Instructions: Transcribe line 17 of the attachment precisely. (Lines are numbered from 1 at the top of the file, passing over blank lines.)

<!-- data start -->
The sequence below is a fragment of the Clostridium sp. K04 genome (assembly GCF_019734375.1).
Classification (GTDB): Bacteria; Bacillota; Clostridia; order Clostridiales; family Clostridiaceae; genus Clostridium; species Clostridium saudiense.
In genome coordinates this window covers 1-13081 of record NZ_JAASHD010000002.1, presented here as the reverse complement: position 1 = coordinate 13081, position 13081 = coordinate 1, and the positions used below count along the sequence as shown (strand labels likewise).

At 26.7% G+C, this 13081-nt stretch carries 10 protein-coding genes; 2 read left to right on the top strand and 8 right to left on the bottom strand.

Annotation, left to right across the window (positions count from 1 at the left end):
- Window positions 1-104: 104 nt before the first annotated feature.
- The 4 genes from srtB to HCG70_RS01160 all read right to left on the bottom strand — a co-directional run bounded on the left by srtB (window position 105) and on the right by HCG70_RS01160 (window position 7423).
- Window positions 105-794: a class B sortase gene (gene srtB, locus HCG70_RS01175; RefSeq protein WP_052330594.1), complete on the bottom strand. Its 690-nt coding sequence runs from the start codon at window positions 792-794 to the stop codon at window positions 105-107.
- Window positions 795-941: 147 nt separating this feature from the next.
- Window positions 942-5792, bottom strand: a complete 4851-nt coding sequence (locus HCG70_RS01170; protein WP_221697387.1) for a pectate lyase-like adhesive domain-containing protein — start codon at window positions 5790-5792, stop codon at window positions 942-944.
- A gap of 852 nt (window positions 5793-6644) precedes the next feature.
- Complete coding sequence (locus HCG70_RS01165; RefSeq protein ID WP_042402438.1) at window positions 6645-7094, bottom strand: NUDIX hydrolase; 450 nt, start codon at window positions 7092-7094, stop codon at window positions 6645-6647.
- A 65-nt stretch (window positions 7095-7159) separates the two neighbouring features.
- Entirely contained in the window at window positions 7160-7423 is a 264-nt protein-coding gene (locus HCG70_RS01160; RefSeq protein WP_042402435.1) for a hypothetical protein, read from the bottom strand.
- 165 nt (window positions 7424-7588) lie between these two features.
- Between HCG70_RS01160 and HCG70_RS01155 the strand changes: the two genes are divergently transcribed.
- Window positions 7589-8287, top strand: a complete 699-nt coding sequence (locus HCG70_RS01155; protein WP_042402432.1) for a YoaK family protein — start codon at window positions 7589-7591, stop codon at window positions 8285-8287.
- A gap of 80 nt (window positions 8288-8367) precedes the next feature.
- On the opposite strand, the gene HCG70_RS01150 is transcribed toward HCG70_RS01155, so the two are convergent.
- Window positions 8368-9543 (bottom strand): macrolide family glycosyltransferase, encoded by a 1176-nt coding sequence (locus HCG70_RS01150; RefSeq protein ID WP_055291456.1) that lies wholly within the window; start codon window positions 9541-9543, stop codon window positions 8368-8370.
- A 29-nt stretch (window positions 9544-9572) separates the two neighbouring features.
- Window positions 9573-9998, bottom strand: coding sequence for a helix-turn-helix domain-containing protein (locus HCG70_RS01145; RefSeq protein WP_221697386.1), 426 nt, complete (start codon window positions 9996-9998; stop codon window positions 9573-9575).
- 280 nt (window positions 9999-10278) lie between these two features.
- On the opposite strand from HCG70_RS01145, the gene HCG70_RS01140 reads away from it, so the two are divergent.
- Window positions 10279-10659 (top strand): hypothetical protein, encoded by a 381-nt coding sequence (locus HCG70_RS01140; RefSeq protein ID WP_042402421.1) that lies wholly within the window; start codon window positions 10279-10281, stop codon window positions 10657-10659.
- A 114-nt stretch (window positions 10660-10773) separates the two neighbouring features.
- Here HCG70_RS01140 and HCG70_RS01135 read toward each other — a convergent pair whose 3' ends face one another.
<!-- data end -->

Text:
- Window positions 7589-8287, top strand: a complete 699-nt coding sequence (locus HCG70_RS01155; protein WP_042402432.1) for a YoaK family protein — start codon at window positions 7589-7591, stop codon at window positions 8285-8287.